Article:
5.0 out of 5 stars A Classic of Epic Proportions!
First published in 1924, over the vast sweeping landscape of India under British rule A Passage to India examines the cultural differences between the Indians and the English.
As the novel opens Ms. Adela Quested and her potential mother in-law, Mrs. Moore arrives in Chandrapore India. They both have the desire to see the real India and not just hang out with...
Published on Nov 1 2007 by Teddy
3.0 out of 5 stars ECHOES OF THE RAJ
E.M. Forster's 320-page novel probes the intimate workings of the human heart and mind, especially when brought into the stark, Victorian contrast of cross-cultural prejudice. Set in India during the Raj (British imperialsim at its height and worst), the story reveals how Anglos strive to maintain a proper distance from the natives they felt destined to rule. The...
Published on Feb 23 2002 by Plume45
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4.0 out of 5 stars Superb Portrayal of Cultural Clashes,
A Passage to India is E.M. Forster's most famous novel and for good reason. The book says a great deal about British attitudes toward the Indian culture and people during the 1920's. Forster portrays a love-hate relationship among key players. The difference in cultures and lack of understanding is superbly drawn, as is the barely concealed disdain between the British and locals. You can almost feel the simmering animosity threatening to erupt into a full explosion.
The book is fairly long at 421 pages, yet I wished I'd known more about how secondary characters dealt with the aftermath of the trial. Forster barely mentions some of the characters afterward, which is a shame. Still, this is my favorite of his collection, and well worth reading.
5.0 out of 5 stars A Classic of Epic Proportions!,
This review is from: Penguin Classics Passage To India (Paperback)First published in 1924, over the vast sweeping landscape of India under British rule A Passage to India examines the cultural differences between the Indians and the English.
As the novel opens Ms. Adela Quested and her potential mother in-law, Mrs. Moore arrives in Chandrapore India. They both have the desire to see the real India and not just hang out with other British citizens. Mrs. Moore becomes friends with a local, Dr Aziz who promises to show her and Ms. Quested the famous Marabar caves. While at the caves, a possible incident occurs that alters the lives of all of the characters involved.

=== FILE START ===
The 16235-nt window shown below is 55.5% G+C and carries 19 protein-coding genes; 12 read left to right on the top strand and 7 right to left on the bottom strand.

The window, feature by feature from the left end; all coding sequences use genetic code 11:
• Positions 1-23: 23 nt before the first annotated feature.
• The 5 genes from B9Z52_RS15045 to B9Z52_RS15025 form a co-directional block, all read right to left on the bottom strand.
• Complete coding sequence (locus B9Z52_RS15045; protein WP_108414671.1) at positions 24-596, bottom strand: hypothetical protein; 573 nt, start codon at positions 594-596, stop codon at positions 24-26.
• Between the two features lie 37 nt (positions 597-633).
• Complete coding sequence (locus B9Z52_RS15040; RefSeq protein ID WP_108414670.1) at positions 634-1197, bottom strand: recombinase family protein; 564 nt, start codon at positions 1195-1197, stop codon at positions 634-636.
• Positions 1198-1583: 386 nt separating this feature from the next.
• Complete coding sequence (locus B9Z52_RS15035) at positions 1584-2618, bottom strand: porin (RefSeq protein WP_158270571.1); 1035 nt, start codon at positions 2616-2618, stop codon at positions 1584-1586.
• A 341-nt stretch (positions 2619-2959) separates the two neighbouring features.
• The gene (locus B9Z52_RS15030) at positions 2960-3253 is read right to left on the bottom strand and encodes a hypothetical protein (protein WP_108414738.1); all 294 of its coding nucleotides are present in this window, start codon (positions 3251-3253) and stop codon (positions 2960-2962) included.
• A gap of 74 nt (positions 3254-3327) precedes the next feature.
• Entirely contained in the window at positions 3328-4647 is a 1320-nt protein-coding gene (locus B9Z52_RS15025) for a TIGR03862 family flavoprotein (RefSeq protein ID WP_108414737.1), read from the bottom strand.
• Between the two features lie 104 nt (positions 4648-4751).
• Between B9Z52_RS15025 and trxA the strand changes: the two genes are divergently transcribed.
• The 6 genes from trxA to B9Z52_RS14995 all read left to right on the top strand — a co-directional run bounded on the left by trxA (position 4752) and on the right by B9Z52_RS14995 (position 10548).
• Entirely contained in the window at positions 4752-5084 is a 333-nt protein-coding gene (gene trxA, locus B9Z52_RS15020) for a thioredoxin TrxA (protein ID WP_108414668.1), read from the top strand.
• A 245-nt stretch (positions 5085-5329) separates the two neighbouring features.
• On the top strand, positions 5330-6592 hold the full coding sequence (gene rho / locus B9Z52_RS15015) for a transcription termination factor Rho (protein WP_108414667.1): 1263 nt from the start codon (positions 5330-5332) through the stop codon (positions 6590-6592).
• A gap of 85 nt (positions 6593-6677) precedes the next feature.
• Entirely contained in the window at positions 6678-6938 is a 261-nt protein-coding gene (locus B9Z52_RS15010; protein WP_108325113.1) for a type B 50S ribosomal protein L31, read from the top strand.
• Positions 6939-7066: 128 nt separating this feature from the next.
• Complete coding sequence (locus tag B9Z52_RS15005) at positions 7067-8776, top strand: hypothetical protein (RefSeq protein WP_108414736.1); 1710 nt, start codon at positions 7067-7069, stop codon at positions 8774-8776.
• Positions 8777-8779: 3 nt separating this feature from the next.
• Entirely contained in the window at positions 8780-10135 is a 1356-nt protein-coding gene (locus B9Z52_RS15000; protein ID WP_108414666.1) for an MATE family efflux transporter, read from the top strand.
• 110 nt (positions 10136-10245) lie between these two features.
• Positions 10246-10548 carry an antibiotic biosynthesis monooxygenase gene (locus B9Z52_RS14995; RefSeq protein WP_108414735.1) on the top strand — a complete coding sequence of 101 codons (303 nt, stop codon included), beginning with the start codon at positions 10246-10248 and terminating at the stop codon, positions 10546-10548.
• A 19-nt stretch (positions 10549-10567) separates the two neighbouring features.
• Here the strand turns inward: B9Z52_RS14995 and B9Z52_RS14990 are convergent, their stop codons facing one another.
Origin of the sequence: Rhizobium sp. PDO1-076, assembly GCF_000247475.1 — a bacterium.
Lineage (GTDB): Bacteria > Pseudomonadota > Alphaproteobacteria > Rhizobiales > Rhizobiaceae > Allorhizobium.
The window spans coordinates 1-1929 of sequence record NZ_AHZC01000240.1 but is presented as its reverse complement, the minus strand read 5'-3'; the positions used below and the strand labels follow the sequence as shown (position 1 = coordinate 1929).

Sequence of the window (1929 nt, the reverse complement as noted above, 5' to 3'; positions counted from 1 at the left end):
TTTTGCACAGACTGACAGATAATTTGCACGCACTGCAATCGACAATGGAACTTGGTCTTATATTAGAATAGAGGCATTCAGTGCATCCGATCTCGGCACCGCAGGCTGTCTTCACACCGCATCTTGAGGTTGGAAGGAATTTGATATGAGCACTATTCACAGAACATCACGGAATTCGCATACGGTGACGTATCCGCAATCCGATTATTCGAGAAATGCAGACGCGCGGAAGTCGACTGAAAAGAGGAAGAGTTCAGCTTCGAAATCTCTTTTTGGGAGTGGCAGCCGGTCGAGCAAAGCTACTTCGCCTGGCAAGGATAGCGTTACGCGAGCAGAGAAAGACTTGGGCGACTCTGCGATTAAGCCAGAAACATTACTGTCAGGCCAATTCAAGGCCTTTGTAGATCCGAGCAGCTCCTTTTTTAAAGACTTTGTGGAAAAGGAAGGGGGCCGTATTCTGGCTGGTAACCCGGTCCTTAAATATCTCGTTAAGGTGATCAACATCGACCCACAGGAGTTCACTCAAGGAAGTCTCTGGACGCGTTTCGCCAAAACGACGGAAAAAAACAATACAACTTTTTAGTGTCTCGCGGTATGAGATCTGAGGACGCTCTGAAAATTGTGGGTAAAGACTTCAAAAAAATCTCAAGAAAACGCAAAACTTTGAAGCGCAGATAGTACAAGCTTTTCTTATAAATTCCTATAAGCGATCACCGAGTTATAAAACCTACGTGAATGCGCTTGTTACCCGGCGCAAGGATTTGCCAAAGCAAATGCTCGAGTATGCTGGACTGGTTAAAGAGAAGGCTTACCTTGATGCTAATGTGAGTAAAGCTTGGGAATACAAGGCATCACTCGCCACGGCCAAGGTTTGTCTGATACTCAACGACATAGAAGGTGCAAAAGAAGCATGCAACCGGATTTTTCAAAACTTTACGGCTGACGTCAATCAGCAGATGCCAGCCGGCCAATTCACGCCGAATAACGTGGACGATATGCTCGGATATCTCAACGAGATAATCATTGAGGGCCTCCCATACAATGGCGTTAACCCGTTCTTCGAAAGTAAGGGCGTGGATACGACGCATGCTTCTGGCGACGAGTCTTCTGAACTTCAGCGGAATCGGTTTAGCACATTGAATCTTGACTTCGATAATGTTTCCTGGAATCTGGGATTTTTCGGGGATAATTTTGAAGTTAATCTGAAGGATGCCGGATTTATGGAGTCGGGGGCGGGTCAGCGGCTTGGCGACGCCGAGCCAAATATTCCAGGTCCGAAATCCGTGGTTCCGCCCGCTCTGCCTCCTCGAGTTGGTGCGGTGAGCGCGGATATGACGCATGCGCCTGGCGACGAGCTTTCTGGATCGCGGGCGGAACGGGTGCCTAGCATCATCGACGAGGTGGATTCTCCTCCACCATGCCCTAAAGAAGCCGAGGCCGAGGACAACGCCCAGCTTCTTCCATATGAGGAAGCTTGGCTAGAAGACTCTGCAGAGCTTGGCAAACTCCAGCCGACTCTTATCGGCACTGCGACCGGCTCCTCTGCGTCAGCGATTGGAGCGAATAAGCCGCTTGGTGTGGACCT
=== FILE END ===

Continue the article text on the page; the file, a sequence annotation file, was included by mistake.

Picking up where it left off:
I can see why this book is on the top 100 books to read list. It is a must, especially for Classic lovers and those interested in British rule India!
5.0 out of 5 stars Brings to life the story of Adela Quested,
This review is from: A Passage to India (Audio Cassette)It's a pleasure to hear E.M. Forster's A Passage To India brought to life under the studied British accent of Sam Dastor: it offers a fine performance which brings to life the story of Adela Quested, who arrives in India prepared to marry a British magistrate and soon finds an attraction in a doctor who offers to show her the 'real' India. Her involvement with him will change her life and end the British rule in India in this lively classic which is pure audio pleasure.
5.0 out of 5 stars The Best Book I've read in ages.,
This review is from: A Passage to India (Everyman's Library (Cloth)) (Hardcover)I wasn't particularly looking forward to reading A Passage to India. Forster, in my mind, seemed to suggest implausible romance, pretty scenery, and Helena Bonham Carter, and I'd never actually bothered to read one of his books.
Now I can hardly wait to read another. I absolutely loved this book, without quite knowing why it was so magical. I do know that I found the first chapter absolutely perfect, as it allows the reader to go into a "descriptive section" daze, and then jerks are attention suddenly back to the Marabar caves. And with the exception of one or two patches that dragged a little but were soon over, I found the rest of the book equally magnetic.